Now, however, Patlex is resting a bit easier. The company has been winning major victories for Gould, increasing the likelihood that laser companies will have to pay Patlex and Gould to keep using the technology.
An important victory came two weeks ago when a federal appeals court ruled Gould was entitled to the patent on a so-called gas-discharge laser. The actual patent should be issued within three months, Samuel said.
Several months earlier, a Patent Office appeals board upheld Gould’s patent on another device, the optically pumped laser. The patent was first issued in 1977, but it then faced reviews and court challenges that left its validity in doubt until the appeals board ruled last September.
(Basically, the difference in the lasers is how they are powered. An optically pumped device uses light, whereas a gas-discharge laser relies on an electrical discharge in a gas.)
The upshot of the victories is that Gould is about to hold patents on the two main types of lasers sold in the Western world, which should strengthen Patlex’s ability to negotiate licensing agreements with the laser companies or to fight those companies that resist paying.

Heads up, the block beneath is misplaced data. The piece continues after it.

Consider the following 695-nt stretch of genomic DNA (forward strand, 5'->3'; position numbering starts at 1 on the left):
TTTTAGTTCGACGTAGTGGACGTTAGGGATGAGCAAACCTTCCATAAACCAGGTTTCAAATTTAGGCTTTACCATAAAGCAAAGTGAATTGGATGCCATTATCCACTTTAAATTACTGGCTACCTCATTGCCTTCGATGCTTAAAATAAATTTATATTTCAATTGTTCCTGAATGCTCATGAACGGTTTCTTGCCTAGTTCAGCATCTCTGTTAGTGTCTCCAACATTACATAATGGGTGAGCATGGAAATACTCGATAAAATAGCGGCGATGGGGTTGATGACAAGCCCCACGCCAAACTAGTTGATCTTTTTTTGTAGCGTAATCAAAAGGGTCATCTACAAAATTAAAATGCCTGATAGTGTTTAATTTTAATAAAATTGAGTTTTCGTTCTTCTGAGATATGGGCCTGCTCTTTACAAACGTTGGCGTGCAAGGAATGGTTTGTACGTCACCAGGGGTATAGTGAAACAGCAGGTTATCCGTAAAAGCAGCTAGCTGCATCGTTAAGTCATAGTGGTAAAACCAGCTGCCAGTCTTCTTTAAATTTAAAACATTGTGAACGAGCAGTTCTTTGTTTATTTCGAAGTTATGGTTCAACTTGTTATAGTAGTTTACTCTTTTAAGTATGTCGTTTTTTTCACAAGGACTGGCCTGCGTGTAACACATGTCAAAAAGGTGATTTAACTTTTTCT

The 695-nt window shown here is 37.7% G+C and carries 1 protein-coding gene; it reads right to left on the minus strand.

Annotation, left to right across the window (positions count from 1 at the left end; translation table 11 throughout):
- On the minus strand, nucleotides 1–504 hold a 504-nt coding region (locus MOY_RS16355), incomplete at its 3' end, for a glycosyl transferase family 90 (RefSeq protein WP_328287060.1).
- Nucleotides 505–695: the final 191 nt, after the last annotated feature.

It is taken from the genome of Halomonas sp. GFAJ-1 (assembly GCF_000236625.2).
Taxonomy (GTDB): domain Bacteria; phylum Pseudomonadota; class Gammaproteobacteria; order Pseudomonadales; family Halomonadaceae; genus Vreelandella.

Case in point: Last month Lumonics, a major Canadian laser maker, agreed to pay licensing fees to settle a patent-infringement suit brought by Patlex. Lumonics agreed to pay an up-front fee of $500,000, plus a minimum $200,000 for each of the next seven years, to produce optically pumped lasers.
U. S. and Canadian sales of gas-discharge and optically pumped lasers, excluding military sales, will total about $230 million this year, according to Lasers & Optronics, a Torrance-based trade journal.
A flat royalty fee averaging 5% would produce licensing income of $11.5 million on those sales, and Patlex’s 64% stake in that income would total $7.4 million. Patlex’s actual 1986 revenue was $5.9 million.